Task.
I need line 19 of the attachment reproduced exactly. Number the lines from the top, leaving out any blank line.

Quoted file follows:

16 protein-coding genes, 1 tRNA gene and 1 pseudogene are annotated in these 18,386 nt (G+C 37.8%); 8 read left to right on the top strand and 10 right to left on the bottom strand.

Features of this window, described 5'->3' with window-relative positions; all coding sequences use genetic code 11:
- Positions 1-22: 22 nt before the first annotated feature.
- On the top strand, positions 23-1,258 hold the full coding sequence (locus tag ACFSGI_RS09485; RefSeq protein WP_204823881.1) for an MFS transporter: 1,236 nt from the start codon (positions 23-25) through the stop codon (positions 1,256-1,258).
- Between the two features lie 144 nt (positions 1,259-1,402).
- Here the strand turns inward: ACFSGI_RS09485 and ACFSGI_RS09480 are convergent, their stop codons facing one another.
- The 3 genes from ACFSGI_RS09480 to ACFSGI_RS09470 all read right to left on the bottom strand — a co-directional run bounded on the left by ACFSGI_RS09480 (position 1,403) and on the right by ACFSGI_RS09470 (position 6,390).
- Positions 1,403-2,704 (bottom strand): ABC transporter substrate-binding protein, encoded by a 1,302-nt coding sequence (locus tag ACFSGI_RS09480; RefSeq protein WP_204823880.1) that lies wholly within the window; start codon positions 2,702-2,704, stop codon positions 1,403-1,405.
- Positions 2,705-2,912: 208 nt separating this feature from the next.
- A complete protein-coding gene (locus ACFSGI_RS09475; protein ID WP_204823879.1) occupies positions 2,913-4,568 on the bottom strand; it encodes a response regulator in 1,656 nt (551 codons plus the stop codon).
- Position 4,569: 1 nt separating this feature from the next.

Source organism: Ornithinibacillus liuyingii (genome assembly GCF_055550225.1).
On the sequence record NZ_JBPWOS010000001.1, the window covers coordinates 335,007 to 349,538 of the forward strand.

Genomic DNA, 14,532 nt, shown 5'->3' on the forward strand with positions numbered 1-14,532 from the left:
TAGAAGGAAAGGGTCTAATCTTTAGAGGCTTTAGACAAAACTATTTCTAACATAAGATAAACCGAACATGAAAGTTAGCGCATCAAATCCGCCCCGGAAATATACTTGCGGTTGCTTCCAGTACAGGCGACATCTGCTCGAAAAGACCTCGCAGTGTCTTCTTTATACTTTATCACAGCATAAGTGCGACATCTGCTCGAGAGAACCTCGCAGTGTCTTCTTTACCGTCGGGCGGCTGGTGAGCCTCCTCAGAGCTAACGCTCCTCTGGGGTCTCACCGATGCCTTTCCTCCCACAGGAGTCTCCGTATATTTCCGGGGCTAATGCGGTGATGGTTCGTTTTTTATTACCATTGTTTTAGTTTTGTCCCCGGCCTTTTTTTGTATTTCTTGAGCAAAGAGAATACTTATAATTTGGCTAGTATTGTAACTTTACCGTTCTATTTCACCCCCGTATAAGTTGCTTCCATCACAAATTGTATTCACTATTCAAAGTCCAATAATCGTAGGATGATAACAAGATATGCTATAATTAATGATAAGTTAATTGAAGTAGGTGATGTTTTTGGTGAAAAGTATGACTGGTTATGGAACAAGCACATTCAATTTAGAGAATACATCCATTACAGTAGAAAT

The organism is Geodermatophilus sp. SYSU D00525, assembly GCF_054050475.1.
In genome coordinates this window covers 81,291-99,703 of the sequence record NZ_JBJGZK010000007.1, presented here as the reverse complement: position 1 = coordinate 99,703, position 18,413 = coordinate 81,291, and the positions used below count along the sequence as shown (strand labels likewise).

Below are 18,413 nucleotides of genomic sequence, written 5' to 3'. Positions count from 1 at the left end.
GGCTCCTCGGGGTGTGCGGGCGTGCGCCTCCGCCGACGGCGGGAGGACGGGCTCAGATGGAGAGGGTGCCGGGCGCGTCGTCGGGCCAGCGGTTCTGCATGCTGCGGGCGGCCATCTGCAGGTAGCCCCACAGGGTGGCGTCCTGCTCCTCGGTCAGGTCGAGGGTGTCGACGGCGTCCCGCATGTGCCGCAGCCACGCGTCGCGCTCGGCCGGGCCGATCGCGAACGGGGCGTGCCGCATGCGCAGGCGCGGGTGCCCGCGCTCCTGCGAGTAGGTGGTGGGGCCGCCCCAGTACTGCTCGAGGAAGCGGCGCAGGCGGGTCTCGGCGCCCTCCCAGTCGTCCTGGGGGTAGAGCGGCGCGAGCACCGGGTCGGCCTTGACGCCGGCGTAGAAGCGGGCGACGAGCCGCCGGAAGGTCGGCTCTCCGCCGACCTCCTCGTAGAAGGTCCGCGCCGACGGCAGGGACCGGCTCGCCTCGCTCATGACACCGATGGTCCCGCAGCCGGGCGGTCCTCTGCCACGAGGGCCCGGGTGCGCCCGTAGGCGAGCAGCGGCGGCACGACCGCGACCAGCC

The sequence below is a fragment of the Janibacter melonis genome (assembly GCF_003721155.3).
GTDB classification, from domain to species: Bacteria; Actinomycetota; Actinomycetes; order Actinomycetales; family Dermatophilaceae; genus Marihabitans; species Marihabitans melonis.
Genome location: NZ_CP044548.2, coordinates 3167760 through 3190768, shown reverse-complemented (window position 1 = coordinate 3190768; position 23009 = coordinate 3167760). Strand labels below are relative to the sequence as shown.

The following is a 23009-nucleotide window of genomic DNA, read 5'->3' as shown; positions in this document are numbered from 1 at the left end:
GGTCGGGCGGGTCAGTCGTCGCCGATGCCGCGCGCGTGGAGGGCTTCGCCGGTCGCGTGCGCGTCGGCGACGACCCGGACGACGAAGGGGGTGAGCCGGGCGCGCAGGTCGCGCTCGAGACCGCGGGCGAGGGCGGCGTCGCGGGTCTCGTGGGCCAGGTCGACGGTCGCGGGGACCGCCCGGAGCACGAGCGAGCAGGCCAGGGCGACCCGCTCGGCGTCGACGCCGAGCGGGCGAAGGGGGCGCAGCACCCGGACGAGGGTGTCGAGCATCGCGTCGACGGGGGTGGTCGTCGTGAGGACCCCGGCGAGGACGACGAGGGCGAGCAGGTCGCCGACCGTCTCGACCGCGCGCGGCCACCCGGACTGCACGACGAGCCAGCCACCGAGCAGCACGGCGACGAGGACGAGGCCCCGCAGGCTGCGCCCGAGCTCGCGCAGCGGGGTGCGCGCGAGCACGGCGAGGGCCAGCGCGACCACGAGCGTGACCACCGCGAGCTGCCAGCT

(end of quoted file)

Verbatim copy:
GGCTCCTCGGGGTGTGCGGGCGTGCGCCTCCGCCGACGGCGGGAGGACGGGCTCAGATGGAGAGGGTGCCGGGCGCGTCGTCGGGCCAGCGGTTCTGCATGCTGCGGGCGGCCATCTGCAGGTAGCCCCACAGGGTGGCGTCCTGCTCCTCGGTCAGGTCGAGGGTGTCGACGGCGTCCCGCATGTGCCGCAGCCACGCGTCGCGCTCGGCCGGGCCGATCGCGAACGGGGCGTGCCGCATGCGCAGGCGCGGGTGCCCGCGCTCCTGCGAGTAGGTGGTGGGGCCGCCCCAGTACTGCTCGAGGAAGCGGCGCAGGCGGGTCTCGGCGCCCTCCCAGTCGTCCTGGGGGTAGAGCGGCGCGAGCACCGGGTCGGCCTTGACGCCGGCGTAGAAGCGGGCGACGAGCCGCCGGAAGGTCGGCTCTCCGCCGACCTCCTCGTAGAAGGTCCGCGCCGACGGCAGGGACCGGCTCGCCTCGCTCATGACACCGATGGTCCCGCAGCCGGGCGGTCCTCTGCCACGAGGGCCCGGGTGCGCCCGTAGGCGAGCAGCGGCGGCACGACCGCGACCAGCC